In June 2015, the Ni Una Menos campaign reached 110 cities in Argentina, Chile, Uruguay and Mexico, as people protested against femicide. In Mexico, #NoAcosoCallejero (‘no street harassment’) took to social networks and the streets. In Puerto Rico, women created the hashtag #andandolacallesola (‘walking the streets alone’), in protest against comments by a high-ranking police officer that women should not walk alone late at night.

And in January 2015, the documentary used by the Chega de Fiu Fiu campaign (against women harassment on the streets) in Brazil was funded using the crowdfunding platform Catarse. In July, the country also saw the creation of Cora Coralina, a public library focused on feminist issues.


2. FEMPRENEURS and Role Models

Women are climbing higher into positions of power.

Latin America is the leader in women’s political representation.

In political leadership, the region has Cristina Kirchner in Argentina, Dilma Rousseff in Brazil and Michelle Bachelet in Chile. In the NGO sector, there’s Relinda Sosa from Peru and Sandra Ramos from Nicaragua. In the world of business, María Mercedes Cuéllar is president of Federación Latinoamericana de Bancos (Felaban), Paula Santili is Senior Vice-President of PepsiCo Mexico, and Luiza Trajano is CEO of Magazine Luiza.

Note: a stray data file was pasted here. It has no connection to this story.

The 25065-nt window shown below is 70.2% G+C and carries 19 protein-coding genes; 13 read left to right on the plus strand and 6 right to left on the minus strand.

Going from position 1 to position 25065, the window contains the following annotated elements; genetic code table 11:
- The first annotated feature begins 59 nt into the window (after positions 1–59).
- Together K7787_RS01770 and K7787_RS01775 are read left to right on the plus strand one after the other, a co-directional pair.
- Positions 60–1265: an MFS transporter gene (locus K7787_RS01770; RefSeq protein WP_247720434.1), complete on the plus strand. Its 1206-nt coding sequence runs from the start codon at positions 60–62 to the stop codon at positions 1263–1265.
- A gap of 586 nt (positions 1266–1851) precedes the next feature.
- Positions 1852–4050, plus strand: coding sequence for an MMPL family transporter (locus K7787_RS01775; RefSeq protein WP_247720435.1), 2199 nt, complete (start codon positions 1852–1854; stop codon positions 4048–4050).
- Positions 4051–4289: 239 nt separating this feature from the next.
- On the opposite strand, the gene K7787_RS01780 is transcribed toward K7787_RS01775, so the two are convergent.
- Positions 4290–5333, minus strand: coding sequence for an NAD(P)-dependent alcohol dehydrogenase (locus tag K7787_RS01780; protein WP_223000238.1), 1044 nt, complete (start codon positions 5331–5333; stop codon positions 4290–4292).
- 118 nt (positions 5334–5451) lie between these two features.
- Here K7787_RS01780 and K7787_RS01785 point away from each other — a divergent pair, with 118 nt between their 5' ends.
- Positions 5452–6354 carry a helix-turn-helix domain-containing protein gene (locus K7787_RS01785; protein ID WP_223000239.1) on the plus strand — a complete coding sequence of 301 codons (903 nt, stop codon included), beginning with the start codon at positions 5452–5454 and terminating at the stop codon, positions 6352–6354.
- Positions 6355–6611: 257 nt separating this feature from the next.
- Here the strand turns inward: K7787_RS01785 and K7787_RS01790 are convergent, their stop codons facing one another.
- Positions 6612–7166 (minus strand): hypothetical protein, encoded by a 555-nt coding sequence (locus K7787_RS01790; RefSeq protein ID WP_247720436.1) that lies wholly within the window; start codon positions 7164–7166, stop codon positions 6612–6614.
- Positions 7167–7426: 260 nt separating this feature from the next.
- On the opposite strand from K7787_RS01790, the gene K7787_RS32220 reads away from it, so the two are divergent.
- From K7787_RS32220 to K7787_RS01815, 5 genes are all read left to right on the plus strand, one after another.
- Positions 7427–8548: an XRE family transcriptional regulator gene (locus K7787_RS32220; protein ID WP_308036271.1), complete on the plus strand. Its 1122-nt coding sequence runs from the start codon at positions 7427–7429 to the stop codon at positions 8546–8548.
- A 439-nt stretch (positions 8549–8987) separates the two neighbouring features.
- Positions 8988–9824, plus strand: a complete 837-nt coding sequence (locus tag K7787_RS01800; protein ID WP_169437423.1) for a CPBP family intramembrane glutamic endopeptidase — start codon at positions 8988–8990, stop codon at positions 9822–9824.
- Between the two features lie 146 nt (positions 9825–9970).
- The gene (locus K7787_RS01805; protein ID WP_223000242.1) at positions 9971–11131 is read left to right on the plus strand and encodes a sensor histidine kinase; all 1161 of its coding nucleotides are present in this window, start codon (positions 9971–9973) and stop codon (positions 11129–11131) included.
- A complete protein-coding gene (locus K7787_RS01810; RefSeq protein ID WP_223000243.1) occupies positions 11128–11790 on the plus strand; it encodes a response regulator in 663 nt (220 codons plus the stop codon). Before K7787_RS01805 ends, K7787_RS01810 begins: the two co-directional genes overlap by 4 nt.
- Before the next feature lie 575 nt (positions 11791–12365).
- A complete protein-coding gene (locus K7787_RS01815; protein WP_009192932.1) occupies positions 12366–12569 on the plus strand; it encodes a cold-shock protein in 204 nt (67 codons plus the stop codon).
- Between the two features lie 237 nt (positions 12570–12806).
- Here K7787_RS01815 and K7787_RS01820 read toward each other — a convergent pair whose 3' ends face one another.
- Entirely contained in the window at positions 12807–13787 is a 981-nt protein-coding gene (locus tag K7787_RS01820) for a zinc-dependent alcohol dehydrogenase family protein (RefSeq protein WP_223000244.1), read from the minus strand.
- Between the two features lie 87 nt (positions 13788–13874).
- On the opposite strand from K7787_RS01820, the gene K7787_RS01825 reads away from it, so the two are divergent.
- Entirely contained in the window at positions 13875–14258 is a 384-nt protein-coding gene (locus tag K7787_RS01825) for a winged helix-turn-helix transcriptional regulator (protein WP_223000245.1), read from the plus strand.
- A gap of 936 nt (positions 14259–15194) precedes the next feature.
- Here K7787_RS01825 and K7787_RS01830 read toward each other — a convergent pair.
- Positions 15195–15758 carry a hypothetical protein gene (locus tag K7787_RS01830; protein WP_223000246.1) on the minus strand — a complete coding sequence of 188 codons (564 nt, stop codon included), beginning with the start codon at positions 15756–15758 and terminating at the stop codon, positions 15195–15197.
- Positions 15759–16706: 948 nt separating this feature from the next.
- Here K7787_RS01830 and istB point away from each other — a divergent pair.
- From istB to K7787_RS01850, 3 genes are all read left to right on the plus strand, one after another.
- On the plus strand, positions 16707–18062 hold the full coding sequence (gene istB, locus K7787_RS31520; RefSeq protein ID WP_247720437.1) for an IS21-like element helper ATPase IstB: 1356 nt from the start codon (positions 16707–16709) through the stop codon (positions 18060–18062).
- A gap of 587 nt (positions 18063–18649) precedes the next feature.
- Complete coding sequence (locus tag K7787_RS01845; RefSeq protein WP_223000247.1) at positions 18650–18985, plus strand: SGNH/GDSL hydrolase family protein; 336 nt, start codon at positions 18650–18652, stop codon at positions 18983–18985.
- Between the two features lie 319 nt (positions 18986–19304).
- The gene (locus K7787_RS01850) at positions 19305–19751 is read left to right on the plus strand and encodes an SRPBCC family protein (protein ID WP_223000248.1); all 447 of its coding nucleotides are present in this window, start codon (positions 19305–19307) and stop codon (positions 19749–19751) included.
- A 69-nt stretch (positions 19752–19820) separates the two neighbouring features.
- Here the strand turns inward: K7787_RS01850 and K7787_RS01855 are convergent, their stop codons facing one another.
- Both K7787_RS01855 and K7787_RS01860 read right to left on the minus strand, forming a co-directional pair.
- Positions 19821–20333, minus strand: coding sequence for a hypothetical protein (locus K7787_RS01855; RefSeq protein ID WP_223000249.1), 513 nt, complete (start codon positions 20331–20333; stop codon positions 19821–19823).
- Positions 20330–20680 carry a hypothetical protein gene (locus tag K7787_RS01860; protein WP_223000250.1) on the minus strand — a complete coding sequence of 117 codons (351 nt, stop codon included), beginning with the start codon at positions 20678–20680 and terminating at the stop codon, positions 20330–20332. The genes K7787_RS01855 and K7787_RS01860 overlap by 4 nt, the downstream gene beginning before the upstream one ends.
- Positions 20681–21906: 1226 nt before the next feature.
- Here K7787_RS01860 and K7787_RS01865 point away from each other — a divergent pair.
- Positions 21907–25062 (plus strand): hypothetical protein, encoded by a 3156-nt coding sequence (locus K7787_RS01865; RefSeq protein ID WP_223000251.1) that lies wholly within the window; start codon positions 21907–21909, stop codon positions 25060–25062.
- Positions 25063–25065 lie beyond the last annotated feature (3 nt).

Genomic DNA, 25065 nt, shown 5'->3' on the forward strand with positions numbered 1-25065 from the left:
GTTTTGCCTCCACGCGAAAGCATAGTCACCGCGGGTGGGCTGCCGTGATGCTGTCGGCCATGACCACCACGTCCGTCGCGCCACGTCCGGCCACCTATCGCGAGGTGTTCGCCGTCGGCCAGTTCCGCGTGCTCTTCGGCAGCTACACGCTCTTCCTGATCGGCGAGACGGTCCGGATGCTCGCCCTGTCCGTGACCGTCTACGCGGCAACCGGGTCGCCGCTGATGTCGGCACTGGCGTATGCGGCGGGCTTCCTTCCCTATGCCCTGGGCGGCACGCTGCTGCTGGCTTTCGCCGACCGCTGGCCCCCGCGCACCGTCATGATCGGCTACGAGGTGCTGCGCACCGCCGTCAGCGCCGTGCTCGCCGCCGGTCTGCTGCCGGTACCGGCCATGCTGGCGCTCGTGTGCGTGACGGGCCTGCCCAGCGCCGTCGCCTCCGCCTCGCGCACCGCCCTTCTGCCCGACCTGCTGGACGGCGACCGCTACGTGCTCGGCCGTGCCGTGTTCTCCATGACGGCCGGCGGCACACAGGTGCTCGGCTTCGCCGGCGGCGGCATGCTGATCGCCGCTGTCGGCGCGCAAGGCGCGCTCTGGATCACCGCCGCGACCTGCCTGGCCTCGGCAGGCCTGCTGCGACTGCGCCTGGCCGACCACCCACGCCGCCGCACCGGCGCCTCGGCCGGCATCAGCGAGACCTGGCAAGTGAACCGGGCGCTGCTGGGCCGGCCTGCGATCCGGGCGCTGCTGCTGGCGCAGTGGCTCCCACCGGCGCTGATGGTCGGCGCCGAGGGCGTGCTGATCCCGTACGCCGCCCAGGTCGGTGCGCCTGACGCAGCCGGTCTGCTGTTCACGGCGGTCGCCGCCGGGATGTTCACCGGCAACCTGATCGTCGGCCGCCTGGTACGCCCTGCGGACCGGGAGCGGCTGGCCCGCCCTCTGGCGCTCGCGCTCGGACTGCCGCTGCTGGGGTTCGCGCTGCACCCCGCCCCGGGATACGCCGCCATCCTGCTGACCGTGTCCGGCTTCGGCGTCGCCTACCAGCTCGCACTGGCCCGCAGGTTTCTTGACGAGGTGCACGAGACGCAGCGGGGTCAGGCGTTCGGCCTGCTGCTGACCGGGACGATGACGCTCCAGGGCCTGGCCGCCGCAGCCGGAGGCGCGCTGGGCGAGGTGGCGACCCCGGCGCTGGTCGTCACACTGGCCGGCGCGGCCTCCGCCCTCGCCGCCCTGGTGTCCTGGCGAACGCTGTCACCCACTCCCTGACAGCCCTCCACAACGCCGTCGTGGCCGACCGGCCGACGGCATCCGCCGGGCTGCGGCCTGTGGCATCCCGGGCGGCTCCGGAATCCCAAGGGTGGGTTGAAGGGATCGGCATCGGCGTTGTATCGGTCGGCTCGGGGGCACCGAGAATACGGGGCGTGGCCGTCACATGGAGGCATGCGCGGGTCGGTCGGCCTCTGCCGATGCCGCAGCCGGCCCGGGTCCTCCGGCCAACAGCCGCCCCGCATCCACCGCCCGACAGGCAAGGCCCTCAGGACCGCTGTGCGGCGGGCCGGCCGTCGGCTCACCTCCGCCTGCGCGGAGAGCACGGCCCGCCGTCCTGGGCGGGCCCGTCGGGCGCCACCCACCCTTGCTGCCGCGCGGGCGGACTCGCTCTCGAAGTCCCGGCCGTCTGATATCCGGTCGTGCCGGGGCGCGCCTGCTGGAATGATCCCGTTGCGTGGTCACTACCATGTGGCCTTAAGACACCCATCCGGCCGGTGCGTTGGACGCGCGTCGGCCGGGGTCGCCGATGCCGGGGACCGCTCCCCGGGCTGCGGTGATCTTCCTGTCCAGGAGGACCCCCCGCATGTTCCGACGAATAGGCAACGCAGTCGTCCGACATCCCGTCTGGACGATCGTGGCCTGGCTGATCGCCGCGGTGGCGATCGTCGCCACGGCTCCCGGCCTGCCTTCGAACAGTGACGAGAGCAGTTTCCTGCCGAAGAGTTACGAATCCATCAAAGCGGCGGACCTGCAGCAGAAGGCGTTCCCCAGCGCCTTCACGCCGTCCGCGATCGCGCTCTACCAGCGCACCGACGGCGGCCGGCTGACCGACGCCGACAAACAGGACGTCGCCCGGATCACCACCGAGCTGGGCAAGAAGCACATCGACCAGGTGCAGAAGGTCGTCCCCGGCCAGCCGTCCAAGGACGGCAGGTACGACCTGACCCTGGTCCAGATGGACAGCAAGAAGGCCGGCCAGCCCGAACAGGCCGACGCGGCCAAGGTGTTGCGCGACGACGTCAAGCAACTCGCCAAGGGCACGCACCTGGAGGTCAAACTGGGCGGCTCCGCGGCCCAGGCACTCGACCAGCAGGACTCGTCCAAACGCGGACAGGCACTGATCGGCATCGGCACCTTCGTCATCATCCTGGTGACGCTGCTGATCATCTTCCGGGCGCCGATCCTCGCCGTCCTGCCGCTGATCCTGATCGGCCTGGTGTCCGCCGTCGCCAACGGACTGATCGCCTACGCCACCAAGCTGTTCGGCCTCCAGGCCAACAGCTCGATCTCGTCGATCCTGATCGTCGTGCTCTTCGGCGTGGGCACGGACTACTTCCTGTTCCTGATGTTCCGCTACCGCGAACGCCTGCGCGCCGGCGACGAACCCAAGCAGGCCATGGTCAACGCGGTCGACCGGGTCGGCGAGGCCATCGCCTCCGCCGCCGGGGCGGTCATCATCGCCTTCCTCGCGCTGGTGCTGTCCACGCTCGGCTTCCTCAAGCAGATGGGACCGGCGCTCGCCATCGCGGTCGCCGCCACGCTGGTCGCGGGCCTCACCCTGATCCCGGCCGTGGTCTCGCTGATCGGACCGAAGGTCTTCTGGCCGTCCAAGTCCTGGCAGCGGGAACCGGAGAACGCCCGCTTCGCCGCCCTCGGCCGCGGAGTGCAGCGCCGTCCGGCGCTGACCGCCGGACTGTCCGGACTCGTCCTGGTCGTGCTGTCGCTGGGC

Across the board, women in SCA are doing it for themselves. They can assume political power, run NGOs and start their own businesses (and crowdfunding platforms like Catarse, Idea.Me or Fondeadora are making this easier than ever!).

Just one example of the rising power of SCA’s women? According to the latest survey by the Ministry of Economy on Entrepreneurship and Gender (March 2015), 38% of micro-entrepreneurs in Chile are female, and 40% of those are heads of household.


3. Institutional Impotence

Consumers no longer let institutions dictate how they live their lives.

Social rules and traditions are being challenged or ignored in many societies. Individuals are forming their own singular definitions of what they seek from their own lives. Formal entities (governments or organizations) are less able to impose values or expectations.